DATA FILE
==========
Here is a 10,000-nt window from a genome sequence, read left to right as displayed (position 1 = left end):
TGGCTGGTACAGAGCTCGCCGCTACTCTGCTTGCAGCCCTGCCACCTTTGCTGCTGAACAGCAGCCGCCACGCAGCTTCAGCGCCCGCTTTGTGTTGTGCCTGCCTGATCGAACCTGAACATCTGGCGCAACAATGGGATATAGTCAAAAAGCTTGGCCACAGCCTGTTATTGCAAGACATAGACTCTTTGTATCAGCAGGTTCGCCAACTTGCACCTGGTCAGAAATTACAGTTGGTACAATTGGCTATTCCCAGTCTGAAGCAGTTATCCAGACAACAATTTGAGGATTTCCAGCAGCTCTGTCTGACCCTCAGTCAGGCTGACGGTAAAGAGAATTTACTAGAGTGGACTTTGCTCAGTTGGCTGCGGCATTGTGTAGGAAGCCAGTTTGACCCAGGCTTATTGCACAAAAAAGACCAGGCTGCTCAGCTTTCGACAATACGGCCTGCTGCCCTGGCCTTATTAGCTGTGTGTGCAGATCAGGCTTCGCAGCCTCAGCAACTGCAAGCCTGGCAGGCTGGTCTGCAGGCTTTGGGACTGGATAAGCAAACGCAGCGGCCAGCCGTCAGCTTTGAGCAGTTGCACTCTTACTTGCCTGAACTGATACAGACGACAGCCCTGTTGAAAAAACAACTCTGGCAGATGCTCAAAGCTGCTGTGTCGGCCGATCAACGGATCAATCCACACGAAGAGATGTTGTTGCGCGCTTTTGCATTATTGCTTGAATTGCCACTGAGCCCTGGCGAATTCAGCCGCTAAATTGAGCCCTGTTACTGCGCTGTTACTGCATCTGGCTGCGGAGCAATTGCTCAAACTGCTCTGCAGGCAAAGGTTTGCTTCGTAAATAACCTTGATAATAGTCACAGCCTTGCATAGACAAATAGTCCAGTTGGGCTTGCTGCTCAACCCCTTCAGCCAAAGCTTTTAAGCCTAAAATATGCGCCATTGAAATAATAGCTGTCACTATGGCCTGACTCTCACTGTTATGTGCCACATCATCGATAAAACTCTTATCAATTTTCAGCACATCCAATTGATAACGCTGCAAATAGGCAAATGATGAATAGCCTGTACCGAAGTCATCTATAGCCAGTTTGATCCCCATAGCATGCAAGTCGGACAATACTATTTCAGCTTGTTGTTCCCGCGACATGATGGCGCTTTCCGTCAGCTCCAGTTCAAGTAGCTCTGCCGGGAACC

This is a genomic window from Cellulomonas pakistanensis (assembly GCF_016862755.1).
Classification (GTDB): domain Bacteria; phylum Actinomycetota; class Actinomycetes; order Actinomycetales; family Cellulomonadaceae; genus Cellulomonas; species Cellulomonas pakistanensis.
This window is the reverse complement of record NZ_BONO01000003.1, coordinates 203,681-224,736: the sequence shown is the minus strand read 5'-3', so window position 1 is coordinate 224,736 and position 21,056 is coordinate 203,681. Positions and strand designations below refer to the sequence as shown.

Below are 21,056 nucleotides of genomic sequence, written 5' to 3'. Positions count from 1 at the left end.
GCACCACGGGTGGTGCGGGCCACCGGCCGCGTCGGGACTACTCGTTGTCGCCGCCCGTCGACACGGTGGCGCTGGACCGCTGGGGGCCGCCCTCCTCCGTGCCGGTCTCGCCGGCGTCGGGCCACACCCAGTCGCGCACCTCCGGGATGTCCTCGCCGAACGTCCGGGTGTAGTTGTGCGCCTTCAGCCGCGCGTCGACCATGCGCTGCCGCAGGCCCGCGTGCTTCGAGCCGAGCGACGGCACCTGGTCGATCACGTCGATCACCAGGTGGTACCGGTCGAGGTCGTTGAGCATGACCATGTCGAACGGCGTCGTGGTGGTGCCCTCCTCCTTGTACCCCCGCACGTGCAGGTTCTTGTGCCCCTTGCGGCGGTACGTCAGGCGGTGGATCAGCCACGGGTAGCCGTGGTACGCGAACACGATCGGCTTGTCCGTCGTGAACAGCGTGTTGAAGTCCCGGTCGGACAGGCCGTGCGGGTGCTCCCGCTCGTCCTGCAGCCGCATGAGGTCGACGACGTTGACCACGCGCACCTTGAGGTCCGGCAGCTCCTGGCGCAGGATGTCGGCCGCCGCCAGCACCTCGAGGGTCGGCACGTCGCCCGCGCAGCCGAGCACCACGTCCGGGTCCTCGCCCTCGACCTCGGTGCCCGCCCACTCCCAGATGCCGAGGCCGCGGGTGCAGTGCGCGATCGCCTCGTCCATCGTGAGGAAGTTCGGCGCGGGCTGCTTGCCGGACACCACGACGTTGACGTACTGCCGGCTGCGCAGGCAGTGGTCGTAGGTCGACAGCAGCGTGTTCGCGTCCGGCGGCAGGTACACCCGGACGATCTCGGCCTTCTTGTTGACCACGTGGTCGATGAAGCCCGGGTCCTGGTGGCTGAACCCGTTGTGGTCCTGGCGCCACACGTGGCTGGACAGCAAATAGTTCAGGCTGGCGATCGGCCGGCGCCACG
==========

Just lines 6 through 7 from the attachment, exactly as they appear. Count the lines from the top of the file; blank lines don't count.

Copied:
Below are 21,056 nucleotides of genomic sequence, written 5' to 3'. Positions count from 1 at the left end.
GCACCACGGGTGGTGCGGGCCACCGGCCGCGTCGGGACTACTCGTTGTCGCCGCCCGTCGACACGGTGGCGCTGGACCGCTGGGGGCCGCCCTCCTCCGTGCCGGTCTCGCCGGCGTCGGGCCACACCCAGTCGCGCACCTCCGGGATGTCCTCGCCGAACGTCCGGGTGTAGTTGTGCGCCTTCAGCCGCGCGTCGACCATGCGCTGCCGCAGGCCCGCGTGCTTCGAGCCGAGCGACGGCACCTGGTCGATCACGTCGATCACCAGGTGGTACCGGTCGAGGTCGTTGAGCATGACCATGTCGAACGGCGTCGTGGTGGTGCCCTCCTCCTTGTACCCCCGCACGTGCAGGTTCTTGTGCCCCTTGCGGCGGTACGTCAGGCGGTGGATCAGCCACGGGTAGCCGTGGTACGCGAACACGATCGGCTTGTCCGTCGTGAACAGCGTGTTGAAGTCCCGGTCGGACAGGCCGTGCGGGTGCTCCCGCTCGTCCTGCAGCCGCATGAGGTCGACGACGTTGACCACGCGCACCTTGAGGTCCGGCAGCTCCTGGCGCAGGATGTCGGCCGCCGCCAGCACCTCGAGGGTCGGCACGTCGCCCGCGCAGCCGAGCACCACGTCCGGGTCCTCGCCCTCGACCTCGGTGCCCGCCCACTCCCAGATGCCGAGGCCGCGGGTGCAGTGCGCGATCGCCTCGTCCATCGTGAGGAAGTTCGGCGCGGGCTGCTTGCCGGACACCACGACGTTGACGTACTGCCGGCTGCGCAGGCAGTGGTCGTAGGTCGACAGCAGCGTGTTCGCGTCCGGCGGCAGGTACACCCGGACGATCTCGGCCTTCTTGTTGACCACGTGGTCGATGAAGCCCGGGTCCTGGTGGCTGAACCCGTTGTGGTCCTGGCGCCACACGTGGCTGGACAGCAAATAGTTCAGGCTGGCGATCGGCCGGCGCCACG